Note: I am doing a deep dive into the life of Wells Waite Miller, a largely forgotten Civil War hero, researching and writing his biography. Not too long ago, I was asked to theoretically consider how he might feel about the process. This tongue-in-cheek essay is the result! For the past two years, seven months, and odd number of days, I’ve found myself pondering the following question: Was it worth almost dying on the blood-soaked fields of Gettysburg on July 3, 1863 to potentially have my biography written and published? I say “potentially” because Kelly means well and she does
I love randomly visiting old cemeteries, even the one where a poisonous spider glared at me from a nearby tombstone. I’d planned a weekend trip for my husband and our two young history-loving sons where we’d visit the home of President Ulysses S. Grant in Point Pleasant, Ohio. Unfortunately, I’d inadvertently made hotel reservations at—and gotten a TripTik to—Point Pleasant, West Virginia.
Miss Jane Marple appears in 12 books and 20 short stories over a period of about 50 years. I was invited to write an encyclopedia entry on Agatha Christie’s amateur detective, Miss Jane Marple — and, as a huge fan, I was thrilled. And . . . the encyclopedia project got canceled. So, I thought I would share what I wrote here, with sub-headlines added. Who is Jane Marple? Jane Marple is a fictional character created by English mystery novelist Agatha Christie. She appears in twelve books and twenty short stories, starting in approximately 1926 and lasting through 1976; the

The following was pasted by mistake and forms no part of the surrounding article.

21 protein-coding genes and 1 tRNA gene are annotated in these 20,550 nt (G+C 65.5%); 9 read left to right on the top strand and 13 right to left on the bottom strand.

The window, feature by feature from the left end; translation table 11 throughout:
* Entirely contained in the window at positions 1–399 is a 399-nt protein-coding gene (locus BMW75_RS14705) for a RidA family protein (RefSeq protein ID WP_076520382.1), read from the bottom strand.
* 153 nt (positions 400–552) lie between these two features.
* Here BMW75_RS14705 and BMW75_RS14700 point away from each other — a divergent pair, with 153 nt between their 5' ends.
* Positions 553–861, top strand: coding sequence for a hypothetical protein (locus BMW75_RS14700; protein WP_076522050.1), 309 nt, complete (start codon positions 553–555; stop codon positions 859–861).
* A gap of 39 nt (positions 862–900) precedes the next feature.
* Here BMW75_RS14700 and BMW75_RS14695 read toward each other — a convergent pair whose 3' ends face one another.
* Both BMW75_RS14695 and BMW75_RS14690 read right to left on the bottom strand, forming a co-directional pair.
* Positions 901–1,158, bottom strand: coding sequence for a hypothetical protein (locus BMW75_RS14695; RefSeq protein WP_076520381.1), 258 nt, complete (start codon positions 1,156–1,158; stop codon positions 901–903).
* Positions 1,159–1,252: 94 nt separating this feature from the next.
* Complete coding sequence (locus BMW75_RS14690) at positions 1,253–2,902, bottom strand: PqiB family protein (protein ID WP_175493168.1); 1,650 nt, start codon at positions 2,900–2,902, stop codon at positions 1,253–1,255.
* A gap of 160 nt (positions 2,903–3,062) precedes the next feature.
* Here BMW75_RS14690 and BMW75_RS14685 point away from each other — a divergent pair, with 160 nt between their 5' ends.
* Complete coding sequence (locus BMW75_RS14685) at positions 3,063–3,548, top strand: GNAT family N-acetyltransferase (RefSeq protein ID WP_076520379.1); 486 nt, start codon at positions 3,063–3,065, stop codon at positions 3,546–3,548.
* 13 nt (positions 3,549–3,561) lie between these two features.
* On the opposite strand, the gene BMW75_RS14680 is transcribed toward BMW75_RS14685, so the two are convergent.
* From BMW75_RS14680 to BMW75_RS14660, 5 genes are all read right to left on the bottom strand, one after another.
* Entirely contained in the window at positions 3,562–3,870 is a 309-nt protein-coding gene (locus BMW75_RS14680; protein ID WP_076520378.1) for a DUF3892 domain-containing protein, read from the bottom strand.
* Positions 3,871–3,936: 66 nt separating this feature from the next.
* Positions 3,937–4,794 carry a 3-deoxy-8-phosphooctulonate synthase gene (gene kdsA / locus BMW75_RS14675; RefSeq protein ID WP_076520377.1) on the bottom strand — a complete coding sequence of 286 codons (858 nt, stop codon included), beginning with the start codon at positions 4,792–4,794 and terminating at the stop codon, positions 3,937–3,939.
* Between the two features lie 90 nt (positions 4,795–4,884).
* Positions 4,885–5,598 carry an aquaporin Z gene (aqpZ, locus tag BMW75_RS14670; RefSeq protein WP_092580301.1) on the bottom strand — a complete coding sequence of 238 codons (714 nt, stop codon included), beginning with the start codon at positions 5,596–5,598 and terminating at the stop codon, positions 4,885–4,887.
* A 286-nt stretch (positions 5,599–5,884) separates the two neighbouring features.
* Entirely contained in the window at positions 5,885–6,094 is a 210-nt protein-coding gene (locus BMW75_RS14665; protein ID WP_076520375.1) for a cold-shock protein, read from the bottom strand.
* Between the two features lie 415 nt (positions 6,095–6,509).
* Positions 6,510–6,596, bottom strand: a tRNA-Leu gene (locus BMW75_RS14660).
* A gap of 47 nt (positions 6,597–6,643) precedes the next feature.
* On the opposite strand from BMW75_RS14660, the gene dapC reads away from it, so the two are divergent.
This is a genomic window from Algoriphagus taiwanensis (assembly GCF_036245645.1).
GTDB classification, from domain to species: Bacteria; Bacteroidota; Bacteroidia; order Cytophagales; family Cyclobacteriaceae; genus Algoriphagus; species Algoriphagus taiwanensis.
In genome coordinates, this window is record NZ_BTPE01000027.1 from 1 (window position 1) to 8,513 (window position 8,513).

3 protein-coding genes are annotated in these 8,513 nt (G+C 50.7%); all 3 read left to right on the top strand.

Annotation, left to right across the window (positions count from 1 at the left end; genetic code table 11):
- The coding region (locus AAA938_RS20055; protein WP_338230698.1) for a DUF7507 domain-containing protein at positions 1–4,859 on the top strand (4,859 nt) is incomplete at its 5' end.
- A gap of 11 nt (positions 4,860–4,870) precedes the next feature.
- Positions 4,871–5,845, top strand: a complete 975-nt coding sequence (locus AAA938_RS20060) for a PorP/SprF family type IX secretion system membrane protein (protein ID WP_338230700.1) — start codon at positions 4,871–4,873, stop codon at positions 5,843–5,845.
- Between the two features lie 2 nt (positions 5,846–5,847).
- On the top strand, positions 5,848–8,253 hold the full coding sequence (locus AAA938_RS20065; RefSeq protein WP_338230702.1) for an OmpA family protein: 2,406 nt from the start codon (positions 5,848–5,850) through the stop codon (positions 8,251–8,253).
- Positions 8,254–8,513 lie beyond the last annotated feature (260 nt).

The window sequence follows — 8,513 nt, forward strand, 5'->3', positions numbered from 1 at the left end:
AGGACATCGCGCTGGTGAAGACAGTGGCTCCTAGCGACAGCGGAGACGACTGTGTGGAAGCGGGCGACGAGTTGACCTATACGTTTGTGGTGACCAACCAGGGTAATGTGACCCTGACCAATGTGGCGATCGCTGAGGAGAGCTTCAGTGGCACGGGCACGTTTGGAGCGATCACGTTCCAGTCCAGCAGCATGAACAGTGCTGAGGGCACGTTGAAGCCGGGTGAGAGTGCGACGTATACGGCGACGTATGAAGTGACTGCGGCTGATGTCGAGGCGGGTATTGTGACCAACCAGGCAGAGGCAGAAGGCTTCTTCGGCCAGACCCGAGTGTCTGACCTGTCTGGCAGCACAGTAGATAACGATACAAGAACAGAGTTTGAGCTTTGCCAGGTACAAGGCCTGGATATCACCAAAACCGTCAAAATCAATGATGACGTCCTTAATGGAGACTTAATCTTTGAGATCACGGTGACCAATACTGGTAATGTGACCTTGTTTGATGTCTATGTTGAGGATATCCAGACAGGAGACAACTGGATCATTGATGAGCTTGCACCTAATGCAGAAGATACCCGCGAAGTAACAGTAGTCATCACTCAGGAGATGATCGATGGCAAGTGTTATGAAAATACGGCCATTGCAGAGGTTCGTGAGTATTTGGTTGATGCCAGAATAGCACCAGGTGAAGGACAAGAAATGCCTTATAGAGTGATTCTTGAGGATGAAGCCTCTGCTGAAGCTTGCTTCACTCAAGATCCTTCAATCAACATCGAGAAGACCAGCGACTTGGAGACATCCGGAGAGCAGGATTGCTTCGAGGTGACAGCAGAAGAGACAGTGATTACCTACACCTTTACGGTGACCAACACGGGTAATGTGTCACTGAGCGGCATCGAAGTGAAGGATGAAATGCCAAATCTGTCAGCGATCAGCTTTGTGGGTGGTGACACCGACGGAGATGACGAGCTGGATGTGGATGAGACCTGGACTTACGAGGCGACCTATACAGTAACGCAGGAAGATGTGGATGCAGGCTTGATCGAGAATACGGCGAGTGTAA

This short story is posted in honor of and as a tribute to a former neighbor of mine who survived multiple Nazi bombings in London during World War II. She is the character of Viola (her real first name) and the snippet about her is historically accurate. Thank you for your service! I’ve been living with Uncle Reggie and Auntie Sal for about six weeks now and, even though I don’t like it when the windows shake from the bombing in the city or when the wind shifts and I smell gunpowder, I’m not waking up at night as much
This is one of the many author interviews I conducted in the mid- to late 1990s. John Gilstrap worries about falling asleep. He’s afraid of waking up and finding out that 1995 was only a dream. That extraordinary year was when Gilstrap sold his first novel, Nathan’s Run, to Harper Collins Publishers. His book earned a $400,000 advance with Warner Brothers snapping up the movie rights just two days after the book sold. The movie rights and paperback rights earned Gilstrap another $500,000, and the book will be translated and released in 13 foreign countries in 1996. When asked how his
This is one of the many author interviews I conducted in the mid- to late 1990s. Who: Ellen Hart What: Started writing her first mystery novel at the age of 37 When: Summer of 1986 Where: University of Minnesota, where Hart worked as the kitchen manager of a sorority Why: She figured it was now or never “I had my summers off at that time, and I wanted to try my hand at writing mystery fiction,” Ellen Hart said. “I’d always been a pretty good academic writer, but that didn’t mean I had the skills to sustain plot, character, tension—everything